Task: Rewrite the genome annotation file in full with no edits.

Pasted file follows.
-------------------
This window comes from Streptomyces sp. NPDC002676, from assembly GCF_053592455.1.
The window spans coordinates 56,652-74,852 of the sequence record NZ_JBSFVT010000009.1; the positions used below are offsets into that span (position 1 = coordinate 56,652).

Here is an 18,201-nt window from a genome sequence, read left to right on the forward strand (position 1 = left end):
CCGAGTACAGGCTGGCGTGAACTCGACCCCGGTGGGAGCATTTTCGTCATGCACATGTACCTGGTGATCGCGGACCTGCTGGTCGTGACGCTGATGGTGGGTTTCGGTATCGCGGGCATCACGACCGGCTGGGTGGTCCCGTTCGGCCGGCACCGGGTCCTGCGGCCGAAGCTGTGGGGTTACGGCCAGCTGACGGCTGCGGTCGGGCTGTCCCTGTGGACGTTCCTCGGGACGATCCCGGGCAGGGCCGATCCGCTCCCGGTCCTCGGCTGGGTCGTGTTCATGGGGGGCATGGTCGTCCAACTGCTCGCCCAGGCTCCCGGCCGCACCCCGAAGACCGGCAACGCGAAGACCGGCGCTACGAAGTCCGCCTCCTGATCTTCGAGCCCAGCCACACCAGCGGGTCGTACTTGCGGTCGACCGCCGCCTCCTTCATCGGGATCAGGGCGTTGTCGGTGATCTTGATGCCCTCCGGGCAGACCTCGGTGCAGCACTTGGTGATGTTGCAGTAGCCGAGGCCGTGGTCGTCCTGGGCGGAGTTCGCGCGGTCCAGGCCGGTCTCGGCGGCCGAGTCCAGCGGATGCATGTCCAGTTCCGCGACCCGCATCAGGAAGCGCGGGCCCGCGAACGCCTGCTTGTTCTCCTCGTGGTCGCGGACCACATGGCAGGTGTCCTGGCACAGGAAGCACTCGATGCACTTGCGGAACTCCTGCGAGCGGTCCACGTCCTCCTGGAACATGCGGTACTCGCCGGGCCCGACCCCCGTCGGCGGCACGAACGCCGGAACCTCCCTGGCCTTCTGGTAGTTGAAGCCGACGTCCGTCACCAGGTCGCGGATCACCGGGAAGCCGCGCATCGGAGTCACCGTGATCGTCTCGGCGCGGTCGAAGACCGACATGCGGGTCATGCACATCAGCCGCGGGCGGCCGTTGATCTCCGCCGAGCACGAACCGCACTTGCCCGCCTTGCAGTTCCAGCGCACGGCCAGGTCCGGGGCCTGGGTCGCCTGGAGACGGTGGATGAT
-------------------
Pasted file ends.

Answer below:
This window comes from Streptomyces sp. NPDC002676, from assembly GCF_053592455.1.
The window spans coordinates 56,652-74,852 of the sequence record NZ_JBSFVT010000009.1; the positions used below are offsets into that span (position 1 = coordinate 56,652).

Here is an 18,201-nt window from a genome sequence, read left to right on the forward strand (position 1 = left end):
CCGAGTACAGGCTGGCGTGAACTCGACCCCGGTGGGAGCATTTTCGTCATGCACATGTACCTGGTGATCGCGGACCTGCTGGTCGTGACGCTGATGGTGGGTTTCGGTATCGCGGGCATCACGACCGGCTGGGTGGTCCCGTTCGGCCGGCACCGGGTCCTGCGGCCGAAGCTGTGGGGTTACGGCCAGCTGACGGCTGCGGTCGGGCTGTCCCTGTGGACGTTCCTCGGGACGATCCCGGGCAGGGCCGATCCGCTCCCGGTCCTCGGCTGGGTCGTGTTCATGGGGGGCATGGTCGTCCAACTGCTCGCCCAGGCTCCCGGCCGCACCCCGAAGACCGGCAACGCGAAGACCGGCGCTACGAAGTCCGCCTCCTGATCTTCGAGCCCAGCCACACCAGCGGGTCGTACTTGCGGTCGACCGCCGCCTCCTTCATCGGGATCAGGGCGTTGTCGGTGATCTTGATGCCCTCCGGGCAGACCTCGGTGCAGCACTTGGTGATGTTGCAGTAGCCGAGGCCGTGGTCGTCCTGGGCGGAGTTCGCGCGGTCCAGGCCGGTCTCGGCGGCCGAGTCCAGCGGATGCATGTCCAGTTCCGCGACCCGCATCAGGAAGCGCGGGCCCGCGAACGCCTGCTTGTTCTCCTCGTGGTCGCGGACCACATGGCAGGTGTCCTGGCACAGGAAGCACTCGATGCACTTGCGGAACTCCTGCGAGCGGTCCACGTCCTCCTGGAACATGCGGTACTCGCCGGGCCCGACCCCCGTCGGCGGCACGAACGCCGGAACCTCCCTGGCCTTCTGGTAGTTGAAGCCGACGTCCGTCACCAGGTCGCGGATCACCGGGAAGCCGCGCATCGGAGTCACCGTGATCGTCTCGGCGCGGTCGAAGACCGACATGCGGGTCATGCACATCAGCCGCGGGCGGCCGTTGATCTCCGCCGAGCACGAACCGCACTTGCCCGCCTTGCAGTTCCAGCGCACGGCCAGGTCCGGGGCCTGGGTCGCCTGGAGACGGTGGATGAT